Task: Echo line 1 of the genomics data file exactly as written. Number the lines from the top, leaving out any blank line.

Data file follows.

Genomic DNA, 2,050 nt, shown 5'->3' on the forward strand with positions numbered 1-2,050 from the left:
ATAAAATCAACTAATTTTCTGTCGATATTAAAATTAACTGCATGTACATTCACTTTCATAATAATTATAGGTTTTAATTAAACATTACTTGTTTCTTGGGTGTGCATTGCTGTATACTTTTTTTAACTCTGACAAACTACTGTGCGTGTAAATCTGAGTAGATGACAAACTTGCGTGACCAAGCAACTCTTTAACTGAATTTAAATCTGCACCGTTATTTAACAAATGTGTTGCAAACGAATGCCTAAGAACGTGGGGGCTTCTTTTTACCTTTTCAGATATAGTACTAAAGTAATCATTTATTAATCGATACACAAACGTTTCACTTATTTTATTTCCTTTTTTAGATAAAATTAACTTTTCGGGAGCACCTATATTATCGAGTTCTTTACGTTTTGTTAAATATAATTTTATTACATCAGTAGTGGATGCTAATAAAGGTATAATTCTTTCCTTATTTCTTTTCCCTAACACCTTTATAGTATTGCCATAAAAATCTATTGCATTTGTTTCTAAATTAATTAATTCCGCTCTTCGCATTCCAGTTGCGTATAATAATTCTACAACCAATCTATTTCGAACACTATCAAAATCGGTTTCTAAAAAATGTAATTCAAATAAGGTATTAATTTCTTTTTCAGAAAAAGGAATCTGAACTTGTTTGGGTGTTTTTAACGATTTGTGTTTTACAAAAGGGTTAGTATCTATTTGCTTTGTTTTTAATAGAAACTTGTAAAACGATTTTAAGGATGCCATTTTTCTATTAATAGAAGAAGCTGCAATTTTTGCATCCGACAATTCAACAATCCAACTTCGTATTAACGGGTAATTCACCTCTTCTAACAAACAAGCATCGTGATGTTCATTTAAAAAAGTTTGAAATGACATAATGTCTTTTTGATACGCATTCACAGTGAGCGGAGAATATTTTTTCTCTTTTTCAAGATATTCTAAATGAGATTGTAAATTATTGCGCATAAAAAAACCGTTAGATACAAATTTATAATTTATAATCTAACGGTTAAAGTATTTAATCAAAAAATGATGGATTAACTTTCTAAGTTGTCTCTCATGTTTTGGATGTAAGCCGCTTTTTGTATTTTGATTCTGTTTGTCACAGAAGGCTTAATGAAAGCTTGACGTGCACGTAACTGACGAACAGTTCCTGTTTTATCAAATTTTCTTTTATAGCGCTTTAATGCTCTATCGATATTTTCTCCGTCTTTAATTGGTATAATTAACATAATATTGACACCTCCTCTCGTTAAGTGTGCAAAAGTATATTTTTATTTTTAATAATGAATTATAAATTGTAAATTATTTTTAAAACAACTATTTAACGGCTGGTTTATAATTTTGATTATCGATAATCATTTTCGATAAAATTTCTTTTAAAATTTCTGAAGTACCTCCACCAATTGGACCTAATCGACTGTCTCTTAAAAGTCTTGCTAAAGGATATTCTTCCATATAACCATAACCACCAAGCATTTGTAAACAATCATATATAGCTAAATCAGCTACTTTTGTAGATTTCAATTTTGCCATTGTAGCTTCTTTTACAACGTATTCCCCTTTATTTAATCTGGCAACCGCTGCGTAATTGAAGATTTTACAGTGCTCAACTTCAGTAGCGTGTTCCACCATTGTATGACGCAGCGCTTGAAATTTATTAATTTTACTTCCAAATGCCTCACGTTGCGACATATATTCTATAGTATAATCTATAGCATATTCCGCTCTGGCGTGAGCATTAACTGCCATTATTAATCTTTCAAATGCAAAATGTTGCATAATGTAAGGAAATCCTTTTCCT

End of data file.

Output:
Genomic DNA, 2,050 nt, shown 5'->3' on the forward strand with positions numbered 1-2,050 from the left: